I agree, but I don't see what "keeping them at an arms length" does. Everytime I see a video clip of the WBC, they are usually behind a fence, or a public street, well within their rights. That should be the end of it.
Actually they form up prior to funerals and berate loved ones trying to get through the crowd to attend the service quite often. (edit: or used to - they may not do this anymore, so I shouldn't say it so definitively)
They are a problem, which is why some counter-protests have arise to block them from areas.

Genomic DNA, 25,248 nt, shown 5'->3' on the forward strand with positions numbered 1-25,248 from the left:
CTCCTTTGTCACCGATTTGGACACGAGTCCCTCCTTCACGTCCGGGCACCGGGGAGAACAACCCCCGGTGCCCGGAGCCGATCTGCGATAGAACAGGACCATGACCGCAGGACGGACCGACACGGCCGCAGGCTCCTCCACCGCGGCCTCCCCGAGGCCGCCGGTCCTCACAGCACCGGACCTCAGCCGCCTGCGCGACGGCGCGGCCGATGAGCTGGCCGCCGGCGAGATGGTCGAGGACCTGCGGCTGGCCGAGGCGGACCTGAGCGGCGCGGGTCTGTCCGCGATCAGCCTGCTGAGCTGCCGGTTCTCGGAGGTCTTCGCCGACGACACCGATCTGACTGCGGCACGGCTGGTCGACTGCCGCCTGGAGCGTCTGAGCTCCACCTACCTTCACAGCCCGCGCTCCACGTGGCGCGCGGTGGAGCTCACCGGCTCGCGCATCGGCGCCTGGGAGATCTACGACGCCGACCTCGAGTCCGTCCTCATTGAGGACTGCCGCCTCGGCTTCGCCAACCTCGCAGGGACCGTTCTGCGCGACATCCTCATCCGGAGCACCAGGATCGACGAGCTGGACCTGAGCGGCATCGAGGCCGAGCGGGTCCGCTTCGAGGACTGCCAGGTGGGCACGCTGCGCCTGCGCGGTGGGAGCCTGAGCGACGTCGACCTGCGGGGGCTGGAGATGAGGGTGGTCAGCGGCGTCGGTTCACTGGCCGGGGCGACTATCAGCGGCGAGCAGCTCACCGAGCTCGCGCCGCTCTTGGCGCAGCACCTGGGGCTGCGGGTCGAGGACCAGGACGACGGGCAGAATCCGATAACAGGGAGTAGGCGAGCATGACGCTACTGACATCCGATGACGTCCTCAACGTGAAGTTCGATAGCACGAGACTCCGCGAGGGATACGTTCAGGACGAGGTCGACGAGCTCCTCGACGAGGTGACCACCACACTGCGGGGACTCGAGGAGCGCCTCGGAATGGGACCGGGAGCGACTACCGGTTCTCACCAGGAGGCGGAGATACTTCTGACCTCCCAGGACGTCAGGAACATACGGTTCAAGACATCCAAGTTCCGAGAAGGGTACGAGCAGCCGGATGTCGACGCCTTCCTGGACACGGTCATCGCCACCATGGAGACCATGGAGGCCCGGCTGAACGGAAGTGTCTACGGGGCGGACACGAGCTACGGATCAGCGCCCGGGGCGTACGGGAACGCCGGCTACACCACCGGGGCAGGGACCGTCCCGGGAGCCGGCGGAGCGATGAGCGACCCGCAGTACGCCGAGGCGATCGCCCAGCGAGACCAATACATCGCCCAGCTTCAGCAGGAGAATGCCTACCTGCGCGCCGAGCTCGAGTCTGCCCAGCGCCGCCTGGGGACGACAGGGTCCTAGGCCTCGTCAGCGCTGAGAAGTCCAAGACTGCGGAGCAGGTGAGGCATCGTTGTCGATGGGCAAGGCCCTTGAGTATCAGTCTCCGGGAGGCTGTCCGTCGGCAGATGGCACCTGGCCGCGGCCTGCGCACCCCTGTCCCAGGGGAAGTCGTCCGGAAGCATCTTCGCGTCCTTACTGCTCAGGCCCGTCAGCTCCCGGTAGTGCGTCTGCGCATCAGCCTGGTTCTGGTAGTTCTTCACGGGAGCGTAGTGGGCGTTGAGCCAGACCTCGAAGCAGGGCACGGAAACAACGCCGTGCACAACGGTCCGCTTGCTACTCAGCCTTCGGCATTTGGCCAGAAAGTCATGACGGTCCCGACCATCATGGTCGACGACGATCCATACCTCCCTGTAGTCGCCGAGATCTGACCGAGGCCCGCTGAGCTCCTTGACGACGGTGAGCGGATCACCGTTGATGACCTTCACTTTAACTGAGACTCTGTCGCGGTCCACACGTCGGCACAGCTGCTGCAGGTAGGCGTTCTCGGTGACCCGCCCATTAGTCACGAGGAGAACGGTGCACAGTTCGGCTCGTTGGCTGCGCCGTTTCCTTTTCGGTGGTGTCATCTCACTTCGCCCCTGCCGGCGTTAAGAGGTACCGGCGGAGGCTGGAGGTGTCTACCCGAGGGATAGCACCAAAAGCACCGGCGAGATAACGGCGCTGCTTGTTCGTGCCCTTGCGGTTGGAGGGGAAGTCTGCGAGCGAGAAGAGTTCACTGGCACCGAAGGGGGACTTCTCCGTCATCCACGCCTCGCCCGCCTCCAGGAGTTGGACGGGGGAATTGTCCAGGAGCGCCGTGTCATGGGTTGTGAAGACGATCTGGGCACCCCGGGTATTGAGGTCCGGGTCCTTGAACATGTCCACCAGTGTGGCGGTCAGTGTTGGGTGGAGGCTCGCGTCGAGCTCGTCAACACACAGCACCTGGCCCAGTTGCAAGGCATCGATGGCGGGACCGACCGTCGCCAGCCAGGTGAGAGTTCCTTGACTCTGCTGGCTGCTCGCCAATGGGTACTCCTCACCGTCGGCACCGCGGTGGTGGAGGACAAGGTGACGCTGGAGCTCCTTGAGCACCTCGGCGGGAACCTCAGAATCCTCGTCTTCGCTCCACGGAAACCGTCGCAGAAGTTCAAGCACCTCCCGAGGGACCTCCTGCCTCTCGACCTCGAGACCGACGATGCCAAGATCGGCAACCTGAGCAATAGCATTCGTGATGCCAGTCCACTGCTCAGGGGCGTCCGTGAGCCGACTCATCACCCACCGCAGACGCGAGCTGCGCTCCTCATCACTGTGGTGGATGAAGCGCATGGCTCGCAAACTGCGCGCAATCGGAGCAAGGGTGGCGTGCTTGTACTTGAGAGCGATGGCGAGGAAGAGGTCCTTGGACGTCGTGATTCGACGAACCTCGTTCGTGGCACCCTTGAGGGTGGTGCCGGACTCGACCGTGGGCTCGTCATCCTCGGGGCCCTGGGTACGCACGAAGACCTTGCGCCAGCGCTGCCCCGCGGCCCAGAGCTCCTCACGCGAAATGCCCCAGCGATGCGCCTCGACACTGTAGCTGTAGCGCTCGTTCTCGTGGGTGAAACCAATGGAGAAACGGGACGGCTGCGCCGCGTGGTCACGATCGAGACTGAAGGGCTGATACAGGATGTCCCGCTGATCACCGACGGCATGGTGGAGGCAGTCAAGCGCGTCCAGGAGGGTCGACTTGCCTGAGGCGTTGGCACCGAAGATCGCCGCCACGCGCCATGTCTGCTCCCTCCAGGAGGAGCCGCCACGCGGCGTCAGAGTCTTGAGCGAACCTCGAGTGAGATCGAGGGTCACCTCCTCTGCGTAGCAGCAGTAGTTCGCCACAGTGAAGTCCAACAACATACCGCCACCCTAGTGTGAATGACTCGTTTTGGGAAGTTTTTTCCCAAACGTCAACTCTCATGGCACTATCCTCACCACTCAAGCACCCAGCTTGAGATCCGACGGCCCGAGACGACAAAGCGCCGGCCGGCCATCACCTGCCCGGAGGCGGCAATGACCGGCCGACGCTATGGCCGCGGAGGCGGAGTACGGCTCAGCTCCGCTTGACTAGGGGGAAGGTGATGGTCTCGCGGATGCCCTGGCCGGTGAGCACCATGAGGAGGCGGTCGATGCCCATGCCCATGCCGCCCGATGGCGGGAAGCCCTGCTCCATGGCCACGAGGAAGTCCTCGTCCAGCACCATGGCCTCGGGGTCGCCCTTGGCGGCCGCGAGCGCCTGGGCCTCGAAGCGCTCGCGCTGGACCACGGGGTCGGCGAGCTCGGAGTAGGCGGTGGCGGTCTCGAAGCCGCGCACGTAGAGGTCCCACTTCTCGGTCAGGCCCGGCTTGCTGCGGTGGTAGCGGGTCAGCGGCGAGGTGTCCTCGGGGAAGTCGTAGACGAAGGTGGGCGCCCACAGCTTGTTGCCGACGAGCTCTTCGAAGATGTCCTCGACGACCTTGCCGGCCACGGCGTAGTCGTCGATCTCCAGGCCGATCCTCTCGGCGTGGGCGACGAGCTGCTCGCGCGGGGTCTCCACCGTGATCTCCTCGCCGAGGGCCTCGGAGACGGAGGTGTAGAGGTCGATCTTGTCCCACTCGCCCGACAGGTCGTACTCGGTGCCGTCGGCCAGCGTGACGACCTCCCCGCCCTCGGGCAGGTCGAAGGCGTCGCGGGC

Another thing is that they are almost always in close enough proximity to shout loud enough to be heard during the ceremony. IMO, that is why this law has some sense (even if not constitutionally, which will probably get it booted), and it is restricted. As long as the actual right to assembly near funerals is not being destroyed, just pushed back slightly, I think that is fine. My opinion is that family members of service personnel who die in the line of duty should be allowed to have a ceremony that is uninterrupted by protests.
They already do. As long as they're not on private property they can do whatever they want.
In my opinion, there are certain circumstances in which "doing whatever they want" needs to be slightly restricted.
However, that being said, I wouldn't be terribly surprised if this law gets struck down.